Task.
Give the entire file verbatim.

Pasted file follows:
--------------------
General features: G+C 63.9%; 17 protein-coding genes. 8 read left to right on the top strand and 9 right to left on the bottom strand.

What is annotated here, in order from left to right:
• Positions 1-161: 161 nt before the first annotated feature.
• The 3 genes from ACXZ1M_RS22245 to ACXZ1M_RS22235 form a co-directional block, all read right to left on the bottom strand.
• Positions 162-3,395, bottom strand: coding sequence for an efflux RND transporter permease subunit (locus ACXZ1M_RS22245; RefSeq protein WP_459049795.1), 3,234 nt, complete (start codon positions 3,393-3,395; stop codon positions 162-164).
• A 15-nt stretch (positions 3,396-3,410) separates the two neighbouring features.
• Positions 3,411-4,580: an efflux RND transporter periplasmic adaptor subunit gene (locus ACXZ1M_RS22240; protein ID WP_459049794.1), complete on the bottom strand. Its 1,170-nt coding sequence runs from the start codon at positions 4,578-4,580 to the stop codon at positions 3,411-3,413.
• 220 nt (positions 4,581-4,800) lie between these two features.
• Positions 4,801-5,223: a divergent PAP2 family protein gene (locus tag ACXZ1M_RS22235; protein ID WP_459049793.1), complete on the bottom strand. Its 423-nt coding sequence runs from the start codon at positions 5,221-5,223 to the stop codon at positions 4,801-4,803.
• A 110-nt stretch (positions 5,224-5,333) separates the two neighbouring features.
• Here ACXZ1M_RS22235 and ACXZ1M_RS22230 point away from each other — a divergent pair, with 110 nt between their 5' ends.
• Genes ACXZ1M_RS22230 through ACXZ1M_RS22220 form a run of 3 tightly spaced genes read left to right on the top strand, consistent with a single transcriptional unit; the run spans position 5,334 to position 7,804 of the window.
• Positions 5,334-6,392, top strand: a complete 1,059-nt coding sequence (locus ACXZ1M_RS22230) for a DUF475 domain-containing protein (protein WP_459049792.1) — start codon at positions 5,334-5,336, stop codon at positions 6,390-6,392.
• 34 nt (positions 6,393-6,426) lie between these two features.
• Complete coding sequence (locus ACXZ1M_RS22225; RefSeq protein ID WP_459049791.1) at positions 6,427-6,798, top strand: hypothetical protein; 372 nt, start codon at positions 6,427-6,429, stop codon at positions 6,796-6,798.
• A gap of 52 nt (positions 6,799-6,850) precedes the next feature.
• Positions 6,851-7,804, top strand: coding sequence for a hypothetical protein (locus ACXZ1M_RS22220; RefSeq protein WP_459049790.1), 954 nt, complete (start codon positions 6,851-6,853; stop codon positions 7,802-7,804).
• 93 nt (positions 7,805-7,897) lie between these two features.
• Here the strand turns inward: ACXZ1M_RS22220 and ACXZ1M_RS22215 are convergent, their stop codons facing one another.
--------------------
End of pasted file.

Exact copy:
General features: G+C 63.9%; 17 protein-coding genes. 8 read left to right on the top strand and 9 right to left on the bottom strand.

What is annotated here, in order from left to right:
• Positions 1-161: 161 nt before the first annotated feature.
• The 3 genes from ACXZ1M_RS22245 to ACXZ1M_RS22235 form a co-directional block, all read right to left on the bottom strand.
• Positions 162-3,395, bottom strand: coding sequence for an efflux RND transporter permease subunit (locus ACXZ1M_RS22245; RefSeq protein WP_459049795.1), 3,234 nt, complete (start codon positions 3,393-3,395; stop codon positions 162-164).
• A 15-nt stretch (positions 3,396-3,410) separates the two neighbouring features.
• Positions 3,411-4,580: an efflux RND transporter periplasmic adaptor subunit gene (locus ACXZ1M_RS22240; protein ID WP_459049794.1), complete on the bottom strand. Its 1,170-nt coding sequence runs from the start codon at positions 4,578-4,580 to the stop codon at positions 3,411-3,413.
• 220 nt (positions 4,581-4,800) lie between these two features.
• Positions 4,801-5,223: a divergent PAP2 family protein gene (locus tag ACXZ1M_RS22235; protein ID WP_459049793.1), complete on the bottom strand. Its 423-nt coding sequence runs from the start codon at positions 5,221-5,223 to the stop codon at positions 4,801-4,803.
• A 110-nt stretch (positions 5,224-5,333) separates the two neighbouring features.
• Here ACXZ1M_RS22235 and ACXZ1M_RS22230 point away from each other — a divergent pair, with 110 nt between their 5' ends.
• Genes ACXZ1M_RS22230 through ACXZ1M_RS22220 form a run of 3 tightly spaced genes read left to right on the top strand, consistent with a single transcriptional unit; the run spans position 5,334 to position 7,804 of the window.
• Positions 5,334-6,392, top strand: a complete 1,059-nt coding sequence (locus ACXZ1M_RS22230) for a DUF475 domain-containing protein (protein WP_459049792.1) — start codon at positions 5,334-5,336, stop codon at positions 6,390-6,392.
• 34 nt (positions 6,393-6,426) lie between these two features.
• Complete coding sequence (locus ACXZ1M_RS22225; RefSeq protein ID WP_459049791.1) at positions 6,427-6,798, top strand: hypothetical protein; 372 nt, start codon at positions 6,427-6,429, stop codon at positions 6,796-6,798.
• A gap of 52 nt (positions 6,799-6,850) precedes the next feature.
• Positions 6,851-7,804, top strand: coding sequence for a hypothetical protein (locus ACXZ1M_RS22220; RefSeq protein WP_459049790.1), 954 nt, complete (start codon positions 6,851-6,853; stop codon positions 7,802-7,804).
• 93 nt (positions 7,805-7,897) lie between these two features.
• Here the strand turns inward: ACXZ1M_RS22220 and ACXZ1M_RS22215 are convergent, their stop codons facing one another.